First of all, let’s address the information board.  There was one.  The bulk of the writing was in French.  Fine.  Then there was a ‘translation’ into English.  Fine.  Then, because they’re an inclusive and thoughtful organisation, they had a ‘translation’ into Turkish: two lines which tell us that Sultan Mehmet II captured Constantinople and changed its name to Istanbul and that Süleyman engaged in cultural activities.  Admittedly, that’s all that’s basically in the French, but there’s something really stupid about having a Turkish section of text which doesn’t replicate the French text exactly.  Why do it at all?  Do it properly or don’t do it at all.

Information board, Mucem, Marseille, France

Oh, and spell Istanbul right in the Turkish title.

Then there is the display.  A random selection, not particularly illuminating and giving no insight into how Istanbul was connected with the other port cities through trade, culture and migration – all fascinating, and topical, subjects that deserve serious study.

There were some moderately interesting objects on show, and I get that they were trying to tell stories – but they used more words than objects to do so.  Since this is a museum, that seems like the wrong way round to do things. However, I suppose this superficial skimming of history was to appeal to children and people who don’t usually go to museums.  Fair enough.  But frustrating.

According to their website, Mucem’s collection stems from a 19th century ethnological museum.  It owns almost a million objects – photographs, poster and other works – and is actively acquiring more.  I’m not sure why.  I mean, the idea that they are amassing an interesting array of items, and have this grand building, but are only doing somewhat sparse exhibitions kind of makes having such a rich collection a bit pointless.  I get that this approach is one that a lot of older museums have, and due to lack of money and space they have to rotate their collections, but when you build something from scratch, why do it like that?  Yes, it’s good to have exhibitions to keep people visiting even when they’ve been before, but there’s something annoying about not having a fully permanent set of exhibition rooms which show off the collections.  I mean, as it is, most of the really interesting objects were loaned by other museums.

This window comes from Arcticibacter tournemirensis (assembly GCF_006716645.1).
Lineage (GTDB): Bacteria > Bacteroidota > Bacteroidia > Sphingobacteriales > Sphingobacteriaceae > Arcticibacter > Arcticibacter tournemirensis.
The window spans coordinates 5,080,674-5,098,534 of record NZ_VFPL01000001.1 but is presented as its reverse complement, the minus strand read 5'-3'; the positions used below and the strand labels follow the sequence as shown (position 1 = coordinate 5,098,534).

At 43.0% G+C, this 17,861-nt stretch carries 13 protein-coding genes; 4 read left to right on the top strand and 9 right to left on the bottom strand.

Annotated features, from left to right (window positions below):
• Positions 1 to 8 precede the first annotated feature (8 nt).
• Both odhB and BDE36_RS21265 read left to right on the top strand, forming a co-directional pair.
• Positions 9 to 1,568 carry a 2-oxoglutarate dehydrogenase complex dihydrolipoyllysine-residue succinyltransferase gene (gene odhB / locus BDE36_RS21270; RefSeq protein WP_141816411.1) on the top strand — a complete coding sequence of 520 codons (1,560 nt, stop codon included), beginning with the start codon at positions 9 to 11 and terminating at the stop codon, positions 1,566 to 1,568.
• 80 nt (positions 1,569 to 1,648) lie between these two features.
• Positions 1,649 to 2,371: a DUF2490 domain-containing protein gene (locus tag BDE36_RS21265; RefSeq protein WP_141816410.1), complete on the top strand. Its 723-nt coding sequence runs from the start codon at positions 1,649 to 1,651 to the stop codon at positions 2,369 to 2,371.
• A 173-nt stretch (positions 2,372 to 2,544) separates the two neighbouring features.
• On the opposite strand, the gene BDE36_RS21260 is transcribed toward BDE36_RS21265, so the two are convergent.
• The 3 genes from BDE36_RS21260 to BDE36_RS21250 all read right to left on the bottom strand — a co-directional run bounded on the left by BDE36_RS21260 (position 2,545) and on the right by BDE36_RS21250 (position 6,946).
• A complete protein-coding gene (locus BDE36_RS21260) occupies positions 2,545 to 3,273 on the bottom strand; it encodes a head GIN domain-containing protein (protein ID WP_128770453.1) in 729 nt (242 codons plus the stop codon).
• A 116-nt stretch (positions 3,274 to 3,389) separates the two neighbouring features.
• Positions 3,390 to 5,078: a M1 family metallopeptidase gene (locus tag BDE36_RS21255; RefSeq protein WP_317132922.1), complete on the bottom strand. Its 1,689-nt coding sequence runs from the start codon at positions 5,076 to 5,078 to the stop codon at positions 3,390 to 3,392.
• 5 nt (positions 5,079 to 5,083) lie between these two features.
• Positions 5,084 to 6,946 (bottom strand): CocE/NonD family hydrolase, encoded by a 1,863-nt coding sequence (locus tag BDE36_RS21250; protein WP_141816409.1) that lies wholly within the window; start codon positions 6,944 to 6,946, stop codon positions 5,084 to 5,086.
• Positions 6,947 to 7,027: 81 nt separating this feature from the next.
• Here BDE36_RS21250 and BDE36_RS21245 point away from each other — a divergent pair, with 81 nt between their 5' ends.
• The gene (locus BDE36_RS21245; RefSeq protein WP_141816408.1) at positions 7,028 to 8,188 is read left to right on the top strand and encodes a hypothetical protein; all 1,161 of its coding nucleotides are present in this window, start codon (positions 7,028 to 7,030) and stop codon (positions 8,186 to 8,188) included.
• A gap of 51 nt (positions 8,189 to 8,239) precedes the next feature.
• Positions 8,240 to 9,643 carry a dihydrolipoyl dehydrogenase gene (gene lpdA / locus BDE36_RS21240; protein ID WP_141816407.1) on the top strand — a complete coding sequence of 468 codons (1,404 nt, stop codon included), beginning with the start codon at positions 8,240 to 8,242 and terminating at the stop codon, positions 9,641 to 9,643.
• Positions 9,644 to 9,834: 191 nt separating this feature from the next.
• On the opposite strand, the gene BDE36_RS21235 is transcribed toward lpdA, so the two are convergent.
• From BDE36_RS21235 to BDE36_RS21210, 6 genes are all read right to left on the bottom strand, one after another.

All in all, it was a frustrating experience for me and my fellow Chickpeas.  Perhaps you’ll love it – but make sure you really are going to get your money’s worth by checking what’s on before you go.

So In Summary

Unless you intend to take advantage of visiting all the exhibitions on show, I’d say you can give this a skip.  If you only want to see the building, you can do that for free and just wander round.  Be warned – it’s a sprawling place, connected by walkways and stairways.

Further Information

The museum has a website in English and many other major languages, which makes a nice change:

You can get to Mucem either on ground level, by the road, or you can get there via St John’s Fort, to which is linked via bridges.  If you’re not interested in looking round the fort – and there’s not much to see there – then don’t bother walking uphill.

The building next door is the Villa Méditerranée, which is also home to exhibitions and events and whatnot.  Like Mucem, I think its main source of interest is in its architecture.

How To Get There

The museum is at the end of the harbour in Marseille, and is easy to get to using public transport or by walking.  For information about the transport, there’s a pretty good website: